Although there may seem to be sure reason, there is actually no single scientific explanation for this behavior.
For some insects, a bright light source is seen as a emergency beacon. When in doubt, they will instinctively head for the light, which is generally higher than their current danger-filled position.
Another popular theory is that insects attracted to light use it as a navigational aid
The difference between insects attracted to light and insects not attracted to light is a phenomenon known as phototaxis. Certain insects such as cockroaches or earthworms have negative phototaxis, meaning they are repelled by exposure to light. Moths, flies and many other flying insects have positive phototaxis, meaning they are naturally attracted to light.
There are a few theories about this however, no one concrete proven theory. Insects are attracted to light because it is generally at a higher position than they are flying, so flying away from the light would be flying into dark/dangerous areas. Another reason might be that insects use natural light to know which direction they are flying, however they might not be able to tell the difference between the sun/moonlight and our manmade light bulbs.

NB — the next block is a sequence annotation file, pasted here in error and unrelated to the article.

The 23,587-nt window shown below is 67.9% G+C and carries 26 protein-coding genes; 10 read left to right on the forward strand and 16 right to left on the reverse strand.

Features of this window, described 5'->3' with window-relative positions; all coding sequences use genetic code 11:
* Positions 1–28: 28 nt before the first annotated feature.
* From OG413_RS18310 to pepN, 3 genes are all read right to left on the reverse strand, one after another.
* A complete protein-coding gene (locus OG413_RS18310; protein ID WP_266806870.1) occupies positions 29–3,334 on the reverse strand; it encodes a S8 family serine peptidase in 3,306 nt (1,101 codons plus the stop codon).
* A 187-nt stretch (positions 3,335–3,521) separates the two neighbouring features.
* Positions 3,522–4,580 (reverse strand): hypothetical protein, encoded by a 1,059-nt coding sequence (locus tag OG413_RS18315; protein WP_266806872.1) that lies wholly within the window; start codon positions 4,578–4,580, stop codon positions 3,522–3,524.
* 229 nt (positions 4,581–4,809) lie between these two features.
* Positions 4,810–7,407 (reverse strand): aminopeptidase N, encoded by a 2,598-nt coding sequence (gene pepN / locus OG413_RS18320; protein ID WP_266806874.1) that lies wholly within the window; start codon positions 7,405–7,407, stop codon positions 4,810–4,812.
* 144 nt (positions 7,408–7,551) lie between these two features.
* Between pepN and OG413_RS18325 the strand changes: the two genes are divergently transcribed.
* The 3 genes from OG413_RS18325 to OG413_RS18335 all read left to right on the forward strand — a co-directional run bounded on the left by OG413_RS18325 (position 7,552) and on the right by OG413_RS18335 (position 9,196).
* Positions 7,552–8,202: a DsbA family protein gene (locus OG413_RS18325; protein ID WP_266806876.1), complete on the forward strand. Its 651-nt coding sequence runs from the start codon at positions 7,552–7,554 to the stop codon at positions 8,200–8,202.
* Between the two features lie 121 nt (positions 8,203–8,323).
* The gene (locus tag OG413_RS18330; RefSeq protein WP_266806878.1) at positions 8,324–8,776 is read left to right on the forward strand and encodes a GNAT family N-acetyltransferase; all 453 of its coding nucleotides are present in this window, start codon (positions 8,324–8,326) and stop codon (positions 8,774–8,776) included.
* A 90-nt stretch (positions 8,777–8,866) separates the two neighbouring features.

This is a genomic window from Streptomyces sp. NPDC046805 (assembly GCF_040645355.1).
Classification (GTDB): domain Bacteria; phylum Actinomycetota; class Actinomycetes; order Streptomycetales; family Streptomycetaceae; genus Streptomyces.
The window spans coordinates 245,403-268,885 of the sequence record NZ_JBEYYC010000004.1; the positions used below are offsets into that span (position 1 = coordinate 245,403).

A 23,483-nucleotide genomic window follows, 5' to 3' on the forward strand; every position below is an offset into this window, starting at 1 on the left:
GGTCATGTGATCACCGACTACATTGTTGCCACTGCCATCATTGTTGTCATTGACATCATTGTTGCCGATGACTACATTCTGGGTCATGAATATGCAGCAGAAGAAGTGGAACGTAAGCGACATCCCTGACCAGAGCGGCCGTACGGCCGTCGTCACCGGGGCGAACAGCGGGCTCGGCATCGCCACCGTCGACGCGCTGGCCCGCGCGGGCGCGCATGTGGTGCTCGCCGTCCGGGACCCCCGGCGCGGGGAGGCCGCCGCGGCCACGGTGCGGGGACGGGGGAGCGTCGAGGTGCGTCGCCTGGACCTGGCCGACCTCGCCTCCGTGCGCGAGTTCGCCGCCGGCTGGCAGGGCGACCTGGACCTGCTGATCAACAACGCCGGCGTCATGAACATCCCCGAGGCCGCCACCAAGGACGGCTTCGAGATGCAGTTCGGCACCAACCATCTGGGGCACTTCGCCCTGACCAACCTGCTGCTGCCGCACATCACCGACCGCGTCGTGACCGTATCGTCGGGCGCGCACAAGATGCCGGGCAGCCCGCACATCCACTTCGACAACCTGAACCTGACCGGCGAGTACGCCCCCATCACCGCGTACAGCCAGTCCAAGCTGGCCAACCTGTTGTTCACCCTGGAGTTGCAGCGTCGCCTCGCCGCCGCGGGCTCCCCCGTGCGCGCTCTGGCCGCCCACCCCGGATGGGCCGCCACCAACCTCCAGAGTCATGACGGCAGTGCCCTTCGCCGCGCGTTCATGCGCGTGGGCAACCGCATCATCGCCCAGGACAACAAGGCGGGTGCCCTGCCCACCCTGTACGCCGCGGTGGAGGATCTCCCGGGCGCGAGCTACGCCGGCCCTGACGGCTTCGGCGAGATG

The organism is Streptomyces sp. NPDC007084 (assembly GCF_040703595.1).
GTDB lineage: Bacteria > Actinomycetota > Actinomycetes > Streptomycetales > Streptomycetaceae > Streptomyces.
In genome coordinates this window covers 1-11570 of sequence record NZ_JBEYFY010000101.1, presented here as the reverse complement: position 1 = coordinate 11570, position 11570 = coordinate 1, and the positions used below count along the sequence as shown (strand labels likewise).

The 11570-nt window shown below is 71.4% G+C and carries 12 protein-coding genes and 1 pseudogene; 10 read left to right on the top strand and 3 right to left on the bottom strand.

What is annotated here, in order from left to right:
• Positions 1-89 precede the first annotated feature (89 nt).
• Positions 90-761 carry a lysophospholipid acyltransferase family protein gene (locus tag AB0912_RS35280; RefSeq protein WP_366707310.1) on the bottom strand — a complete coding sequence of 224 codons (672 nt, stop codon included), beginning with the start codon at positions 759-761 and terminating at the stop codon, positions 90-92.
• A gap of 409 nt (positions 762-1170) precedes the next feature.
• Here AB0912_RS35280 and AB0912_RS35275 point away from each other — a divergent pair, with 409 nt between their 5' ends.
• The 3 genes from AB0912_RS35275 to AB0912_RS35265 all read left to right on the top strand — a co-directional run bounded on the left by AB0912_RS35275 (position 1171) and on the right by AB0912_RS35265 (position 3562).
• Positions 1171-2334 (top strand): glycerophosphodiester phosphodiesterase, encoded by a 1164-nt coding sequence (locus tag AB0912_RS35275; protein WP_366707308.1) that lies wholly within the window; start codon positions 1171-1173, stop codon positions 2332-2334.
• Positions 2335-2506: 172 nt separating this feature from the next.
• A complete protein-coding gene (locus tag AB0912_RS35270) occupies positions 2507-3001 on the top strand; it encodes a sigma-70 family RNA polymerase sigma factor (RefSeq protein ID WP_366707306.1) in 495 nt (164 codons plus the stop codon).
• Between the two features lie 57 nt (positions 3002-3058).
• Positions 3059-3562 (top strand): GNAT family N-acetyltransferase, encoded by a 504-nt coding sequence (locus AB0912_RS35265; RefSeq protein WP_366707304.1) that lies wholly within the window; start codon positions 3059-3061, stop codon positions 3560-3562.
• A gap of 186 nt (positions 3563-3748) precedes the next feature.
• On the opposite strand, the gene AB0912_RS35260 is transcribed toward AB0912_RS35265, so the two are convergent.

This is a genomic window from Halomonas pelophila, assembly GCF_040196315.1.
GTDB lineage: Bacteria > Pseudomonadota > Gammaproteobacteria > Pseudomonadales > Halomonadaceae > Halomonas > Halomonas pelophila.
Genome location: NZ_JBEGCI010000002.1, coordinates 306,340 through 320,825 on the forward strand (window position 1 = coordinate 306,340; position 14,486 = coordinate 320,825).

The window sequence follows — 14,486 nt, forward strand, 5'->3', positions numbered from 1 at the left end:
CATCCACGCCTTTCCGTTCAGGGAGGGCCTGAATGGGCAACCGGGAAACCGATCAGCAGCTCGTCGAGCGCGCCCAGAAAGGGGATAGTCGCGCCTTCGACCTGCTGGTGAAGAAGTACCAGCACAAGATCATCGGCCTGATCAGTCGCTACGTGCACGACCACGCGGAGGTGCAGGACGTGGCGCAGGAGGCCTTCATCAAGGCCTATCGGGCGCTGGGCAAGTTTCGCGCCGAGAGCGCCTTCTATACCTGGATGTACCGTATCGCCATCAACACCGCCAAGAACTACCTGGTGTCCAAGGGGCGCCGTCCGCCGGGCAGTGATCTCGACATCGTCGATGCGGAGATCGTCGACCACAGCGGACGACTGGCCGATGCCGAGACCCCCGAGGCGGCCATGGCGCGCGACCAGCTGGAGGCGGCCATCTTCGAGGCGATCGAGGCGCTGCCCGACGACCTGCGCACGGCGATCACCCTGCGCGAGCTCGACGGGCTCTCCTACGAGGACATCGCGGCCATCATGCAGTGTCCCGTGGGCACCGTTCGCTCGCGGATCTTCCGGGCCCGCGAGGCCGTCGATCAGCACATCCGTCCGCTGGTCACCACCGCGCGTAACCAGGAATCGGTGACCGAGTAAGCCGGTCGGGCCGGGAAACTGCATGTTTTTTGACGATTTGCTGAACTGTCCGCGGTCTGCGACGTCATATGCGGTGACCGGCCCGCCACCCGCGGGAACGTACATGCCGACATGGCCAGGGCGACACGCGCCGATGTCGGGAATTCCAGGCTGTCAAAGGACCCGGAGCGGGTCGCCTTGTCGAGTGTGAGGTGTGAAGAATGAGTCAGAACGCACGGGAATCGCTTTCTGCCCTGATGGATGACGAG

Some insects have their antennae so designed that they are sensitive to light and so fly in its direction. These are mainly diurnal insects as against the nocturnal insects such as cockroach which detest light.
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